- The live-action adaptation of One Piece received praise for matching the energy of the source material in some ways, but lacks the kineticism and impact of the anime version due to the choice of cinematography and direction.
- The VFX artists highlight that one of the biggest appeals of the anime is its action and how it tells the story through subjective imagery. They argue that a live-action adaptation shouldn’t try to match the intensity of shot selection and composition, as anime relies on each frame being like a painting or a drawing.
- The One Piece live-action adaptation is seen as a fun and enjoyable show to watch, with some motion and action. The artists mention that it is important for the adaptation to find the right balance in tone and shooting style when working with real actors.
VFX artists break down the live-action fight between Luffy and Buggy in One Piece, explaining why it doesn’t match the energy of the anime version. Netflix has often struggled with its anime adaptations, with television shows that are canceled after a short run and movies that fail to catch on. However, the adaptation of One Piece has proved to be an exception, resonating with those who enjoyed the source material and getting a quick season 2 renewal.
In a new video for the YouTube channel Corridor Crew, VFX artists break down One Piece‘s big Luffy and Buggy fight. In the video, included below, the trio praise the adaptation for matching the energy of the source material in some ways. However, there’s also a lively and detailed discussion of the ways in which One Piece in live-action can’t offer the same pleasures as its source material, due to working with real actors and the fundamentally different storytelling medium. Their quotes have been described below:
My only criticism here, it’s like, all I see—I see great visual effects but I see a really weird choice of cinematography and direction and everything like that. That screams the opposite of anime at me. Maybe it’s following the same narrative beats but it doesn’t have any of that kineticism and impact. So you’re not feeling the energy in this. I’m feeling the story. I’m feeling the effects. I’m not feeling anything anime about this whatsoever. (I’m) not saying it’s bad, it’s just not anime. Is this One Piece as a live-action TV series or is this a live-action anime? What I’m watching here is not a live-action anime, it doesn’t feel like live-action anime, and if it was marketed as such… I would be disappointed.
Yeah, as just a wacky fun adventure live-action TV series so far, it’s cool. In the anime, one of the biggest appeals is the action and how they tell the story of the action. So you can use subjective imagery to convey something that would be impossible in real life; much like music takes arbitrary frequencies and turns those into emotional cues. Animation takes arbitrary motion and turns those into emotional cues. What makes anime special to me, and if you’re going to do an adaptation, you’re not going to try to match the same intensity of like, shot selection and composition. It’s a visual medium. Every frame of anime is a painting or a drawing. So you get that composure. You get the focus on making the single image tell a story.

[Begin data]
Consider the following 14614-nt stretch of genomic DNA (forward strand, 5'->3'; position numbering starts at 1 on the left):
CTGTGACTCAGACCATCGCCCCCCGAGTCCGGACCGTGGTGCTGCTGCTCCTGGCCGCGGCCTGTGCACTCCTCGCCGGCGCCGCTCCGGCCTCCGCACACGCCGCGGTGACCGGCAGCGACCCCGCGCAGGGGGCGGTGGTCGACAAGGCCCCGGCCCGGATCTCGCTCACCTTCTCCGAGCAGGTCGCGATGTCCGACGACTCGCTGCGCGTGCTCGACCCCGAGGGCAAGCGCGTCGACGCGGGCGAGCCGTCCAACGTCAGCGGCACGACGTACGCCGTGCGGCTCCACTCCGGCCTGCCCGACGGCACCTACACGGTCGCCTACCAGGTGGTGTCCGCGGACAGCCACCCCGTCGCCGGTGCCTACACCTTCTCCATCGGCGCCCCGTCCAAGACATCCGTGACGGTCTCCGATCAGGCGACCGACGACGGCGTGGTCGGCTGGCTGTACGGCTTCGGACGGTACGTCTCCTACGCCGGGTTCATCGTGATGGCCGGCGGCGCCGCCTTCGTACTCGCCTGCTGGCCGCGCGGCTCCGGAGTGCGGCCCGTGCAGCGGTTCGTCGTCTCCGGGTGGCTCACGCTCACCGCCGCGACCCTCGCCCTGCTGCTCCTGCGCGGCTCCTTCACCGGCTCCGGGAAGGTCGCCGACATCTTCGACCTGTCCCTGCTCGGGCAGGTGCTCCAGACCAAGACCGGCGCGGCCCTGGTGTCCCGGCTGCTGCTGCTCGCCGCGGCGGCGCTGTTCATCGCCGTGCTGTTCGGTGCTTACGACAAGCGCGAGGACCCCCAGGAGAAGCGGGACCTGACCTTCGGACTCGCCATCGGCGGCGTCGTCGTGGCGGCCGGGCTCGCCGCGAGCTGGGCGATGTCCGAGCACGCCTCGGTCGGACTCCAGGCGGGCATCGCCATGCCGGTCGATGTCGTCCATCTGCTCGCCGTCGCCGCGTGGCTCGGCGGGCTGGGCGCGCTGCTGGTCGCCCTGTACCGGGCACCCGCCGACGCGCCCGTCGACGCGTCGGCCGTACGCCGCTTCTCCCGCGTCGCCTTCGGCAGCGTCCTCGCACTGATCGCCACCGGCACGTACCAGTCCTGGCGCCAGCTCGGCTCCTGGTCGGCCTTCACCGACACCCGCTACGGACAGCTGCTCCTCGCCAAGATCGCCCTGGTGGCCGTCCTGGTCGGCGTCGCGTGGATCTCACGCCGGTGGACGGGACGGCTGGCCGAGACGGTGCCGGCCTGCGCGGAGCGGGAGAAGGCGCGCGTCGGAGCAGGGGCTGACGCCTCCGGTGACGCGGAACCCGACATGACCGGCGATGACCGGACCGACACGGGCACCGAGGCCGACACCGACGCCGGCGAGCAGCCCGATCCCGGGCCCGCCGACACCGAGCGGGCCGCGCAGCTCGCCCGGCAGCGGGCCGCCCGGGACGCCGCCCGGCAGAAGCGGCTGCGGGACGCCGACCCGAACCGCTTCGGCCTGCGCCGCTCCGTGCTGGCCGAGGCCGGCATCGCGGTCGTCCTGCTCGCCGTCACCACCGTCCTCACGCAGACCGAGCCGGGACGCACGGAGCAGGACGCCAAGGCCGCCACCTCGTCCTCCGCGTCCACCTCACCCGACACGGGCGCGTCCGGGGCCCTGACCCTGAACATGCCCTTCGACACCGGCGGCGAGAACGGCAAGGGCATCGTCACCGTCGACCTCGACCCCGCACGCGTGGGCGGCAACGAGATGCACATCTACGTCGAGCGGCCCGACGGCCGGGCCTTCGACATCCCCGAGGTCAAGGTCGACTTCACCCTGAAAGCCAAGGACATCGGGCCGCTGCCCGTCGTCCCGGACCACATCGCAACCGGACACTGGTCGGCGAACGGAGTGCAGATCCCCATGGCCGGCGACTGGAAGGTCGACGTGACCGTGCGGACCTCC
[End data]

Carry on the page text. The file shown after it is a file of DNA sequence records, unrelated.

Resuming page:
Clearly, they got Netflix to pay them a bunch of money to make another version of it in live-action. The One Piece adaptation looks fun. It looks like a super fun show to watch. It’s nice to watch an anime adaptation from Netflix that has, like, still has some motion and has some kineticism and has a lot of action (…) So it’s like trying to hone in on the tone and shooting style, specifically, balancing it when you’re using real actors.
The One Piece Adaptation Is Faithful In Other Ways
Given their field of expertise, the VFX artists are great at articulating at why One Piece, like many other live-action adaptations, doesn’t try to match the level of its source material. Either because it doesn’t want to alienate new viewers or for logistical and storytelling reasons, the One Piece series is more narrow in its efforts to visually echo the anime. At the same time, it does make an effort to honor the original in other ways.
The adaptation went through a lot of difficulty in casting the protagonist Luffy, ultimately landing on Iñaki Godoy. It’s an acknowledgment of how crucial the character is, and it leans into a relative benefit of live-action adaptions. By spending the time and effort in casting the right roles, actors like Godoy can bring a level of authenticity to their portrayals that serve as another tip of the hat to the source material. Though live-action can’t always compete with the visual style of the One Piece anime, the way each character is portrayed can add a different layer of faithfulness to the adaptation.
It’s ultimately a question of two different mediums. Whereas, with anime, there’s the absolute license to create stunning visuals, a live-action series can bring in skilled performers to develop a bond with the audience. There are two different One Piece worlds, even though the Netflix version does a commendable job of paying homage to what came before.
Source: Corridor Crew